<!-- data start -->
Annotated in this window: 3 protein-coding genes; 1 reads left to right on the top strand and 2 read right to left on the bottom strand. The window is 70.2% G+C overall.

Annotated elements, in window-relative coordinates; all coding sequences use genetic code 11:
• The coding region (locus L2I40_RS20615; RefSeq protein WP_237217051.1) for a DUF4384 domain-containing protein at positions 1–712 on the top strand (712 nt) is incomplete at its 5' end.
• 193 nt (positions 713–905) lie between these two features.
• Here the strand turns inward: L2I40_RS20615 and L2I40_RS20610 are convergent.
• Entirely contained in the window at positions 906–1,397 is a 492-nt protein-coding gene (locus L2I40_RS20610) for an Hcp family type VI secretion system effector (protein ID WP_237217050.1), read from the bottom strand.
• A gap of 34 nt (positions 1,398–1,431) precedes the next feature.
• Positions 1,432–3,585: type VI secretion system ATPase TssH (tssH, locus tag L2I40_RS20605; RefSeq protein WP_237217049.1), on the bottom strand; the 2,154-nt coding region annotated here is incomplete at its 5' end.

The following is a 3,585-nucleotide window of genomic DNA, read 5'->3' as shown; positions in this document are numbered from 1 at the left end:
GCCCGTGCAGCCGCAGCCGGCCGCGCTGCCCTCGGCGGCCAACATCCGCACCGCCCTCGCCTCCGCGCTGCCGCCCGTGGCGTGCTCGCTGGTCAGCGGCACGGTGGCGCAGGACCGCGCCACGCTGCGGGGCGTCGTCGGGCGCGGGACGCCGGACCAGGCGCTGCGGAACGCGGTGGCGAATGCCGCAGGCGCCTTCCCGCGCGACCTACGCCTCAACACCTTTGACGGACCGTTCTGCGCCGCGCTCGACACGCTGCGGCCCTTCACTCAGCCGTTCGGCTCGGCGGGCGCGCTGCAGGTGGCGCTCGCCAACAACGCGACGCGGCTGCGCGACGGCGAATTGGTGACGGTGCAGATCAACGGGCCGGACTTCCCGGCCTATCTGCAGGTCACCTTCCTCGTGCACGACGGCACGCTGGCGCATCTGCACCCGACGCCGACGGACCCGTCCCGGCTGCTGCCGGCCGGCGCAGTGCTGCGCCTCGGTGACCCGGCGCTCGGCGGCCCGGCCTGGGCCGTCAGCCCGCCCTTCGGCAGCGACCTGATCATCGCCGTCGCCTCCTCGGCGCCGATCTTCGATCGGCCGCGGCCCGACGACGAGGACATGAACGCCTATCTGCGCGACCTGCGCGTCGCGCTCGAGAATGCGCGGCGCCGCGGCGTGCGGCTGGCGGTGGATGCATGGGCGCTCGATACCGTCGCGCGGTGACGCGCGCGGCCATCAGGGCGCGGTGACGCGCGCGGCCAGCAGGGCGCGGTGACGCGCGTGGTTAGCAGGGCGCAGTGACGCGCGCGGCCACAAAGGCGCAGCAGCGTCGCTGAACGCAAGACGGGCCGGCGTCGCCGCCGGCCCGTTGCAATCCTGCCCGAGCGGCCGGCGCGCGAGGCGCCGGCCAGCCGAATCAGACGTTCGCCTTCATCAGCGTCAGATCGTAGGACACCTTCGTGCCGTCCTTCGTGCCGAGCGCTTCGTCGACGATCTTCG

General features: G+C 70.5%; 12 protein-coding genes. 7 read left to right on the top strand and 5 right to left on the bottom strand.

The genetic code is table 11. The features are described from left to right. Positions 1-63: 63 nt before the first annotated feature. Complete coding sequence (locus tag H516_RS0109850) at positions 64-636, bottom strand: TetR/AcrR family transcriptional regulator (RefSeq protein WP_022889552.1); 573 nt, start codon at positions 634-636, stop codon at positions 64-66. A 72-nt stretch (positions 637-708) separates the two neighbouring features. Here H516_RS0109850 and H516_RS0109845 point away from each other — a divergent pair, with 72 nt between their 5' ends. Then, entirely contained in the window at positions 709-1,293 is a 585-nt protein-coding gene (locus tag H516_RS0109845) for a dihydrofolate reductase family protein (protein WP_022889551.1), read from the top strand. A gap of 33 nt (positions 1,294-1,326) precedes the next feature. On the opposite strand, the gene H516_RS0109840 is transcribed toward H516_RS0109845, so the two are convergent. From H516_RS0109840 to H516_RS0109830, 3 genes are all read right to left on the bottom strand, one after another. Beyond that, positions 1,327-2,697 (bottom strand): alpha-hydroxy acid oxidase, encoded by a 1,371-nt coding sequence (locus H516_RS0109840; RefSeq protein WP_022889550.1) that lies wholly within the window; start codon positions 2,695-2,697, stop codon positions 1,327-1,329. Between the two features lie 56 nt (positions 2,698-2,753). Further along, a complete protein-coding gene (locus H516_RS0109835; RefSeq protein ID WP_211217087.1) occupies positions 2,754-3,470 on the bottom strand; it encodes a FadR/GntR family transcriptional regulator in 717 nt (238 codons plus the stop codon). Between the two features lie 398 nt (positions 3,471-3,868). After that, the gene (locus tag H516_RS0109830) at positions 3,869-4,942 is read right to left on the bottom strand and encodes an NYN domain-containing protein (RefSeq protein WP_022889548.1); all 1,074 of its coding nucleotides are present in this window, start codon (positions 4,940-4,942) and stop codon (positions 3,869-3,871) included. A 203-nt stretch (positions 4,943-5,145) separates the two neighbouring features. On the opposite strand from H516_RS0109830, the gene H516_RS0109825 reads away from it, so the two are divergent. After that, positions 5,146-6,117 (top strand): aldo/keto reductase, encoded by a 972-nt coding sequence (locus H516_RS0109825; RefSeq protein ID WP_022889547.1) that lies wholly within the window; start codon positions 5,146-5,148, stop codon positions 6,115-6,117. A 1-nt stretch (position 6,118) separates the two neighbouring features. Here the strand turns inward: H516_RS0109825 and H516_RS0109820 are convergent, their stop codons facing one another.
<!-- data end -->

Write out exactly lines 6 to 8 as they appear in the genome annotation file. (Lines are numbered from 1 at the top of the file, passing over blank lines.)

• Entirely contained in the window at positions 906–1,397 is a 492-nt protein-coding gene (locus L2I40_RS20610) for an Hcp family type VI secretion system effector (protein ID WP_237217050.1), read from the bottom strand.
• A gap of 34 nt (positions 1,398–1,431) precedes the next feature.
• Positions 1,432–3,585: type VI secretion system ATPase TssH (tssH, locus tag L2I40_RS20605; RefSeq protein WP_237217049.1), on the bottom strand; the 2,154-nt coding region annotated here is incomplete at its 5' end.